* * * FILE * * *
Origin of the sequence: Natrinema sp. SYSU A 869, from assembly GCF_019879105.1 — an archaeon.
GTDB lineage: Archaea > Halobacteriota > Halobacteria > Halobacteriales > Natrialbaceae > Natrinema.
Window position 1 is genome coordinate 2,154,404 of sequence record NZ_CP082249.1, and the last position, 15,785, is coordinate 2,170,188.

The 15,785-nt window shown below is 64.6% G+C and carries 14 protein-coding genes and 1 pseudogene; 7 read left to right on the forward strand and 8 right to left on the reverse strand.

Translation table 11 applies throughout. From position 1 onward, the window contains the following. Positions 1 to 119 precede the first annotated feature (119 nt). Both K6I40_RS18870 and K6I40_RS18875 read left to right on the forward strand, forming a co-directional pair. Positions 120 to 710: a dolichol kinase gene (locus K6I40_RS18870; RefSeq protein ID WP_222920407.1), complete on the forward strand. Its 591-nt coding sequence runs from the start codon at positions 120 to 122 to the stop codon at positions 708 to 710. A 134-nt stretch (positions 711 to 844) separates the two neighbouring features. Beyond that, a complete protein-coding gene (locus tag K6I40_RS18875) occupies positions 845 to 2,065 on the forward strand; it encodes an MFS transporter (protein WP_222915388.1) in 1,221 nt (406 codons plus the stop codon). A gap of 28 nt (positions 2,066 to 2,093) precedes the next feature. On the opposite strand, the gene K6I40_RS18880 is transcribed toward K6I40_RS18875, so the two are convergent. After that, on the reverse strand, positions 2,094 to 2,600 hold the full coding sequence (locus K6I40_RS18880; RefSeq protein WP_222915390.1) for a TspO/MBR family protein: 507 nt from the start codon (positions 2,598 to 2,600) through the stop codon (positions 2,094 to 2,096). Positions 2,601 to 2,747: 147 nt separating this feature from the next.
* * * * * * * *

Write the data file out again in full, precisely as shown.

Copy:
Origin of the sequence: Natrinema sp. SYSU A 869, from assembly GCF_019879105.1 — an archaeon.
GTDB lineage: Archaea > Halobacteriota > Halobacteria > Halobacteriales > Natrialbaceae > Natrinema.
Window position 1 is genome coordinate 2,154,404 of sequence record NZ_CP082249.1, and the last position, 15,785, is coordinate 2,170,188.

The 15,785-nt window shown below is 64.6% G+C and carries 14 protein-coding genes and 1 pseudogene; 7 read left to right on the forward strand and 8 right to left on the reverse strand.

Translation table 11 applies throughout. From position 1 onward, the window contains the following. Positions 1 to 119 precede the first annotated feature (119 nt). Both K6I40_RS18870 and K6I40_RS18875 read left to right on the forward strand, forming a co-directional pair. Positions 120 to 710: a dolichol kinase gene (locus K6I40_RS18870; RefSeq protein ID WP_222920407.1), complete on the forward strand. Its 591-nt coding sequence runs from the start codon at positions 120 to 122 to the stop codon at positions 708 to 710. A 134-nt stretch (positions 711 to 844) separates the two neighbouring features. Beyond that, a complete protein-coding gene (locus tag K6I40_RS18875) occupies positions 845 to 2,065 on the forward strand; it encodes an MFS transporter (protein WP_222915388.1) in 1,221 nt (406 codons plus the stop codon). A gap of 28 nt (positions 2,066 to 2,093) precedes the next feature. On the opposite strand, the gene K6I40_RS18880 is transcribed toward K6I40_RS18875, so the two are convergent. After that, on the reverse strand, positions 2,094 to 2,600 hold the full coding sequence (locus K6I40_RS18880; RefSeq protein WP_222915390.1) for a TspO/MBR family protein: 507 nt from the start codon (positions 2,598 to 2,600) through the stop codon (positions 2,094 to 2,096). Positions 2,601 to 2,747: 147 nt separating this feature from the next.